Pakistan’s political system discriminates against Ahmedis, who were first declared non-Muslims by constitutional amendment in 1974. In 1985, President Zia-ul-Haq introduced separate electorates, giving minorities only token opportunities to take part in elections. In 2002, President Pervez Musharraf restored the joint electorates, but retained the separate religious lists – keeping Ahmedis in the non-Muslim section. So even though they can technically vote and contest elections, they need to do so as non-Muslims, a clause that has prompted the Ahmedi community to boycott polls, saying they will not refute prophet Muhammad just to vote.

Though the government did not say so, the changes to the election law were seen as a relaxation of rules against Ahmedis, even though it was still skewed against the community and used the term Qadiani, which Ahmedis consider a pejorative. Pakistan’s large Sunni Islamist community, however, saw the change as an affront against their version of Islam and a way of appeasing Ahmedis, who are often portrayed as blasphemers.

Will the government change the law?

They already have. Both houses of Pakistan’s National Assembly restored the original text of the forms and brought back the deleted clauses on November 16.

The draft of the changed law had started being distributed online earlier in the year, inspiring plenty of push back. In particular, the Islamist Barelvi groups began building pressure on the government for attempting to appease Ahmedis and what they argued was a dilution of Islamic principles. Ultimately, the government claimed that the changes had been the result of a “clerical error”, promised to revert to the original language of the bill and said that it would inquire into how the changes came into the final text of the bill.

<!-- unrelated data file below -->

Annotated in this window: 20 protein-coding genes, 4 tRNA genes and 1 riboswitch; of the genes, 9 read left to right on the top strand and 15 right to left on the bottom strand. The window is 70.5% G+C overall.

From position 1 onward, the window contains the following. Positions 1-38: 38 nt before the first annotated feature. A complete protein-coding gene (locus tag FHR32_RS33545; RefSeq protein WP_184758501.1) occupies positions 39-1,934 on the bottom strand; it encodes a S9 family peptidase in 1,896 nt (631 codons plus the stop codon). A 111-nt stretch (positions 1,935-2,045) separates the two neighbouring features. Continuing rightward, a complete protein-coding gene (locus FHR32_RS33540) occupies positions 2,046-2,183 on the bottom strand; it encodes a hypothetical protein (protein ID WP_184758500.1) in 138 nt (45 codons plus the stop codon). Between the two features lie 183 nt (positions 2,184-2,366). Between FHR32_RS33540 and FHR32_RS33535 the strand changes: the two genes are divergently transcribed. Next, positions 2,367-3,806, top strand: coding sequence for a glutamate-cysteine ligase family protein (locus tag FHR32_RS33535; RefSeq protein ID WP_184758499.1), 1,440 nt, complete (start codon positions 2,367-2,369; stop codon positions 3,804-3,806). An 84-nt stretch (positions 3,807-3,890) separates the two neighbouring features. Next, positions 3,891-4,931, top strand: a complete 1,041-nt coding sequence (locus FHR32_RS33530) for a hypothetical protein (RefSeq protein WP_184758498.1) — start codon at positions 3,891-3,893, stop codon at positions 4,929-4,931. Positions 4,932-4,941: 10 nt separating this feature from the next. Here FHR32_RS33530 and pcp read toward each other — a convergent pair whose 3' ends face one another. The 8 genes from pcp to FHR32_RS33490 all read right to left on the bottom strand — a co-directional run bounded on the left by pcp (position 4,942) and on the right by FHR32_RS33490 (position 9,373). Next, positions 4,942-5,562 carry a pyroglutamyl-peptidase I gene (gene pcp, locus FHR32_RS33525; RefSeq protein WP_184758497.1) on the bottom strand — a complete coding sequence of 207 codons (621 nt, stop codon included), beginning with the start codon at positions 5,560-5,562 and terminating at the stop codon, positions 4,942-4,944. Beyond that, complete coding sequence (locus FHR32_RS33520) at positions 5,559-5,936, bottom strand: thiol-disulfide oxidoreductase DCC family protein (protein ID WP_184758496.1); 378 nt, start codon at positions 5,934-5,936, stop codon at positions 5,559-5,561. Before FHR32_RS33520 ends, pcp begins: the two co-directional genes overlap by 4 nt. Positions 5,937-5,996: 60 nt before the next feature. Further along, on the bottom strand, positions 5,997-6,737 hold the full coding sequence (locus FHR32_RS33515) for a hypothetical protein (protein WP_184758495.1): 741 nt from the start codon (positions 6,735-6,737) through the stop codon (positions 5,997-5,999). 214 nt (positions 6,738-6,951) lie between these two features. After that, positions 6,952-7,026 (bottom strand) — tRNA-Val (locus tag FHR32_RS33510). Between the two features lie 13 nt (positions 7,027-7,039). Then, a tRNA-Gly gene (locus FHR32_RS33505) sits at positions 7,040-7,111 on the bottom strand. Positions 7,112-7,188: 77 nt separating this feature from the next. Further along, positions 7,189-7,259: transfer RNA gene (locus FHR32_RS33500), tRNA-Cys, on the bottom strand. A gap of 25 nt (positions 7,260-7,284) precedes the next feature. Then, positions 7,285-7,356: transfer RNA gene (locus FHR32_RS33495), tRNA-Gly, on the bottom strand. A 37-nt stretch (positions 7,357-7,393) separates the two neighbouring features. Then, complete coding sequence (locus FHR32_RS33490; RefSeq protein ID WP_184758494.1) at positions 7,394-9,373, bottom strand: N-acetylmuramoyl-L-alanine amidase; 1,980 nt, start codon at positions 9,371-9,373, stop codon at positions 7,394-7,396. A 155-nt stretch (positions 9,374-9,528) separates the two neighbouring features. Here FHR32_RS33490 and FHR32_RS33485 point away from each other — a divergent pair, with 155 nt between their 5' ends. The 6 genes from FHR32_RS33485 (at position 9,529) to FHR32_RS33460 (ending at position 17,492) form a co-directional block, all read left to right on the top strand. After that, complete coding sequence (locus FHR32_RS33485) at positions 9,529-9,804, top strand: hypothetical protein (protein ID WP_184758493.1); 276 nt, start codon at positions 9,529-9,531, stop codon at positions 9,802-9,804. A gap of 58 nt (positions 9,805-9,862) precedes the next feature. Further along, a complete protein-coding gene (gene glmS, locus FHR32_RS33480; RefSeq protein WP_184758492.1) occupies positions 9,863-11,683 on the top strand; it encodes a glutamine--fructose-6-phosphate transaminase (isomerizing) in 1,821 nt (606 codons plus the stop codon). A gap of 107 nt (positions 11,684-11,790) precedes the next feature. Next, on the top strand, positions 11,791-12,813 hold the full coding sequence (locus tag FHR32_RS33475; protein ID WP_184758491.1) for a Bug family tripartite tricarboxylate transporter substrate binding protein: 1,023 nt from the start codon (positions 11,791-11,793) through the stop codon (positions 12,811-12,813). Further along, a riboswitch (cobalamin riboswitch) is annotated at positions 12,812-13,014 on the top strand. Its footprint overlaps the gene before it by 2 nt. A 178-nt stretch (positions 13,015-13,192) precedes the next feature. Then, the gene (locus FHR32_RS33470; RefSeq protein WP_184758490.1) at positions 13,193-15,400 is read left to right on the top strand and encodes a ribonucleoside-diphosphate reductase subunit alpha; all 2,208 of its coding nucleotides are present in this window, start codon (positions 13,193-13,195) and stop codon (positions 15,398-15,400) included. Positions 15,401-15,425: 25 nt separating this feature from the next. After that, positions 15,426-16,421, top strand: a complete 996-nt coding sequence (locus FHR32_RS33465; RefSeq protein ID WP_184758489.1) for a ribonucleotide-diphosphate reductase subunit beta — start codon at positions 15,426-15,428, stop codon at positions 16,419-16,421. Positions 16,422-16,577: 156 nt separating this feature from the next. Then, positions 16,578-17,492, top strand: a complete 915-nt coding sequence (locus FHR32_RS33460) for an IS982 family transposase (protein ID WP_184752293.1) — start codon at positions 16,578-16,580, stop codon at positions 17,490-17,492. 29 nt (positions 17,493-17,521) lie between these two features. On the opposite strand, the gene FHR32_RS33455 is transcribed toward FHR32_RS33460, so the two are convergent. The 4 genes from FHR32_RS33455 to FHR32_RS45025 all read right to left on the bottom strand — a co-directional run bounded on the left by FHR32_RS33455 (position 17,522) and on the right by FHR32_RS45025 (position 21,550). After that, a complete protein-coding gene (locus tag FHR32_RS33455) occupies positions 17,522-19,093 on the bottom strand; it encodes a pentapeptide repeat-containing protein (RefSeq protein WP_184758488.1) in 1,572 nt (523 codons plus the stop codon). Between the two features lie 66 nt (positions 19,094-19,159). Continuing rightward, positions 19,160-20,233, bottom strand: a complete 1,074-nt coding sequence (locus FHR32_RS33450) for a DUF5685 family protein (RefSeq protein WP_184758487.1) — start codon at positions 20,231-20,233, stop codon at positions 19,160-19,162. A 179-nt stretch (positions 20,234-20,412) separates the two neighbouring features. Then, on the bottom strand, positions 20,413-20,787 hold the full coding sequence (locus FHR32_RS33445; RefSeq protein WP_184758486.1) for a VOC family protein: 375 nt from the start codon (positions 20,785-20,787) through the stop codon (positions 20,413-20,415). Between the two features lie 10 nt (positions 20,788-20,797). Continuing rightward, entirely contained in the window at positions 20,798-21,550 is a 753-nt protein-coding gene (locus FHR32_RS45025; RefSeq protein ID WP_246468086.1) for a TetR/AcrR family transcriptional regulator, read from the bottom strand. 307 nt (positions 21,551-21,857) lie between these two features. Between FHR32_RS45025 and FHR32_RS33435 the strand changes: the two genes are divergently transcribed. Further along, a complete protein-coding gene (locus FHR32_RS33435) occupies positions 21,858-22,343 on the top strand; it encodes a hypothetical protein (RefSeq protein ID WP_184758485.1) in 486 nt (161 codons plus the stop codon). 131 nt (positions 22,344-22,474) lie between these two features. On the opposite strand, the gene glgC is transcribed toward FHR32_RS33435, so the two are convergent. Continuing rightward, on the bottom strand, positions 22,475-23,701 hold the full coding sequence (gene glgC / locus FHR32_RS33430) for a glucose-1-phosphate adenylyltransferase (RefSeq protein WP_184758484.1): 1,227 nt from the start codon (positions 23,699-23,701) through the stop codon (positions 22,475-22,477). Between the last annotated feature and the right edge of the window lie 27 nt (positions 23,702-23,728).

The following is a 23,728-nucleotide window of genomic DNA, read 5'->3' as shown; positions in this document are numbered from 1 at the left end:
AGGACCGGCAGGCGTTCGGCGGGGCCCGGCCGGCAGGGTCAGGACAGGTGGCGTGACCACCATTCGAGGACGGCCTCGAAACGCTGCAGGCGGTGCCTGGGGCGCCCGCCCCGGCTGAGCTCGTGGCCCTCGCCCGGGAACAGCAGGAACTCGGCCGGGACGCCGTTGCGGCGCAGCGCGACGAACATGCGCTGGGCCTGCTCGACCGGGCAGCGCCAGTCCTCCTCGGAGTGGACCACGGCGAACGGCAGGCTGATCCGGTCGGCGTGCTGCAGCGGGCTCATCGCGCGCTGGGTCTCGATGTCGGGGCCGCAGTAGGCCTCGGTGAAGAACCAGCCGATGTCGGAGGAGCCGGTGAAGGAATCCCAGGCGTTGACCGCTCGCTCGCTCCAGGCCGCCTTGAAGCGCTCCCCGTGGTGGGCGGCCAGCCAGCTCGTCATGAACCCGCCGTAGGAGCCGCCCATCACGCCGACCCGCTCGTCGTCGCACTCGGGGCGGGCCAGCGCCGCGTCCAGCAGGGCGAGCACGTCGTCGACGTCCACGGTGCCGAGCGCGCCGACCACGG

So why are they still protesting? Is there more to this?

It is Pakistan, of course, and that means there is plenty more going on. From the perspective of the Barelvi groups, the issue is yet another chance to help push the national discourse into even more Islamist territory. So they are continuing to demand the resignation of the law minister responsible for the now-rescinded changes, and have added other demands, from the release of extremist clerics to the execution of those accused of blasphemy.

But it is also a weak moment for the government, which not long ago saw its prime minister Nawaz Sharif being forced to step down after the Supreme Court said he was disqualified from office following a verdict in the Panama Papers corruption case. The amended laws actually were very important for Sharif because they included a rule allowing him to remain head of his political party, the Pakistan Muslim Leage (Nawaz), even though he was disqualified from public office.

As always with Pakistan, it is unclear who might also be supporting such an agitation to take advantage of the perceived weakness in government. Now the Army has itself been asked to end the agitation, following orders from the Supreme Court ordering the government to evict the protestors. But the Army is negotiating with the government on how exactly it will go about doing this, and has broadly tried to strike a neutral position on the issue. Writing in The Print, former Pakistan ambassador to the US, Husain Haqqani wrote of rumours “about the prospect of the military acting, not to prop up the beleaguered government, but to replace it with a new experiment of technocrats setting the country right”.